Currently LibreOffice is the default productivity suite on almost all of Linux distributions, including Ubuntu. But prior to LibreOffice, OpenOffice was the default and probably the only trusted one that was available then.
Fast forward, LibreOffice is now the king of productivity for Linux systems. This brief tutorial is going to show students and new users how to replace LibreOffice productivity suite with OpenOffice. Even though LibreOffice probably has more support now then OpenOffice, millions of users still use OpenOffice for their day-to-day tasks on Linux and Windows systems.
For those who are still fan of OpenOffice and can’t get it in Ubuntu, follow the steps below to get installed and working on Ubuntu systems.
Step 1: Remove LibreOffice from Ubuntu
First of all, you can’t have both LibreOffice and OpenOffice installed on Ubuntu at the same time. You must remove one for the other. To completely remove LibreOffice from Ubuntu, run the commands below.
sudo apt-get remove --purge libreoffice* libexttextcat-data* && sudo apt-get autoremove
Running the above commands purge LibreOffice files from the Ubuntu machine.
Step 2: Download OpenOffice and Install
Now that LibreOffice is completely removed from the Ubuntu machine, continue below to download the latest version of OpenOffice from its download page. At the time of this post, the latest version of OpenOffice was at 4.1.3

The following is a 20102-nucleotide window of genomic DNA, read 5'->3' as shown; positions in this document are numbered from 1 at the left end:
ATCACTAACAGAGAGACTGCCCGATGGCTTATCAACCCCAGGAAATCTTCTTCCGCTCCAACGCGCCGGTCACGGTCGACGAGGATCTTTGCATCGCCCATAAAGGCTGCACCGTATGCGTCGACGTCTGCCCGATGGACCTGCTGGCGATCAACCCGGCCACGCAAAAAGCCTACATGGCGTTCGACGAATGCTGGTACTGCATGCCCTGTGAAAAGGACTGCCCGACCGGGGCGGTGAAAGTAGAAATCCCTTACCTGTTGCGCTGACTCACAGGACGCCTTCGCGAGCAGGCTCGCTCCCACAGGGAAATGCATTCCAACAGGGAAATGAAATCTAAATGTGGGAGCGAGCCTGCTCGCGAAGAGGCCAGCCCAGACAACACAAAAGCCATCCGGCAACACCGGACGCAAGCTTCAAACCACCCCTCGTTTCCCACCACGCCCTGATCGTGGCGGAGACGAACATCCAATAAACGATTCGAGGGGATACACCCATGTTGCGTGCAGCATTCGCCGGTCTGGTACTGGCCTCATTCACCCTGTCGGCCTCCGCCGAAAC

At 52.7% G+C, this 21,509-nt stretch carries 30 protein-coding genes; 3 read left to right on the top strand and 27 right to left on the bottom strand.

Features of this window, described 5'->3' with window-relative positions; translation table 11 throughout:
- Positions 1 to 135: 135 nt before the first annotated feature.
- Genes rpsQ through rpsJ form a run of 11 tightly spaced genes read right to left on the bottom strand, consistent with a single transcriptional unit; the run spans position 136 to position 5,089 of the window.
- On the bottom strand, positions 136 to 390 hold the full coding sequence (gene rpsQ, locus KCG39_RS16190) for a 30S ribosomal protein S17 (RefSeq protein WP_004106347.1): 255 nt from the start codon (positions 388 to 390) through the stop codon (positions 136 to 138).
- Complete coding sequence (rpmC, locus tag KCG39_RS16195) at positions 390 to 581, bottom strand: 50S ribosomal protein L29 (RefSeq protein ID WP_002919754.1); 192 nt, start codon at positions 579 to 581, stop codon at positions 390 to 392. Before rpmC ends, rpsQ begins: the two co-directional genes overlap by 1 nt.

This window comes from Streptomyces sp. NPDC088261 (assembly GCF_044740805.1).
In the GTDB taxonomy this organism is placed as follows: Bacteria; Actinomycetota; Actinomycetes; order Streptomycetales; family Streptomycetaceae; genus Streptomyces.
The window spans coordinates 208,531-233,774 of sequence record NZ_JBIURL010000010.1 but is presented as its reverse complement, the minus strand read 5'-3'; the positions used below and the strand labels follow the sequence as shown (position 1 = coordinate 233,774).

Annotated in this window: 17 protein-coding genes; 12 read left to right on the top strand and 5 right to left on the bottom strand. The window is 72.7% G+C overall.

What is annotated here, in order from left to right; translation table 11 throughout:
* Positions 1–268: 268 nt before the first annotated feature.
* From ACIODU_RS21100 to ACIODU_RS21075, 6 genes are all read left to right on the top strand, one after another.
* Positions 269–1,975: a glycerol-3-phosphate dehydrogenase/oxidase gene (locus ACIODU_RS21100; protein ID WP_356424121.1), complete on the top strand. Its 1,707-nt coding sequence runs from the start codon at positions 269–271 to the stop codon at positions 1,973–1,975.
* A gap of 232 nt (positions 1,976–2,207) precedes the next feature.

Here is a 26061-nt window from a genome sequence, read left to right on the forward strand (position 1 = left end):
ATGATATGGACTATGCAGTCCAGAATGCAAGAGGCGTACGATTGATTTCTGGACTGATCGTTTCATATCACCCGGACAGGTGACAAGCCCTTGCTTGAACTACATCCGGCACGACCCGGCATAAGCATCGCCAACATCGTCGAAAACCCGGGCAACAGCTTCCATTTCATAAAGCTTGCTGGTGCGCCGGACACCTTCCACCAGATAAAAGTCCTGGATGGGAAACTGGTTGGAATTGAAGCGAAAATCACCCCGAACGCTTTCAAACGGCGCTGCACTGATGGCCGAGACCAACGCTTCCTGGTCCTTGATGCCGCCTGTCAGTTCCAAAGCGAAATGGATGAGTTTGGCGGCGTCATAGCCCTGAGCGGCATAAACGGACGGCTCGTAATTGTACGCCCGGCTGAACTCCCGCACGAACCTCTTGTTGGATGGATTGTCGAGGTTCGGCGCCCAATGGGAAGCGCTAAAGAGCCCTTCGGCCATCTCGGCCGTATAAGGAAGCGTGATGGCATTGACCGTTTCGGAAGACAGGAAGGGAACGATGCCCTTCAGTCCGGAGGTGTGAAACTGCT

The commands below can be used to download the 64-bit of that version.
cd /tmp wget https://downloads.sourceforge.net/project/openofficeorg.mirror/4.1.3/binaries/en-US/Apache_OpenOffice_4.1.3_Linux_x86-64_install-deb_en-US.tar.gz
Next, run the commands below to extract the downloaded file
tar -xvf Apache_OpenOffice_*.gz
After extracting the downloaded file, run the commands below to install OpenOffice.
sudo dpkg -i en-US/DEBS/*.deb
Finally, run the commands below to install Ubuntu desktop integration tool.
sudo dpkg -i en-US/DEBS/desktop-integration/*.deb
After installing, restart and OpenOffice should be installed and ready to use.
That’s how to replace LibreOffice with OpenOffice on Ubuntu systems.
This post shows students and new users how to switch out LibreOffice for OpenOffice. OpenOffice isn’t as popular as LibreOffice currently, but there are still folks who prefer OpenOffice. This tutorial is for those people.
LibreOffice is as good as OpenOffice, maybe even better. so if you don’t have a good reason to switch, please don’t do it.
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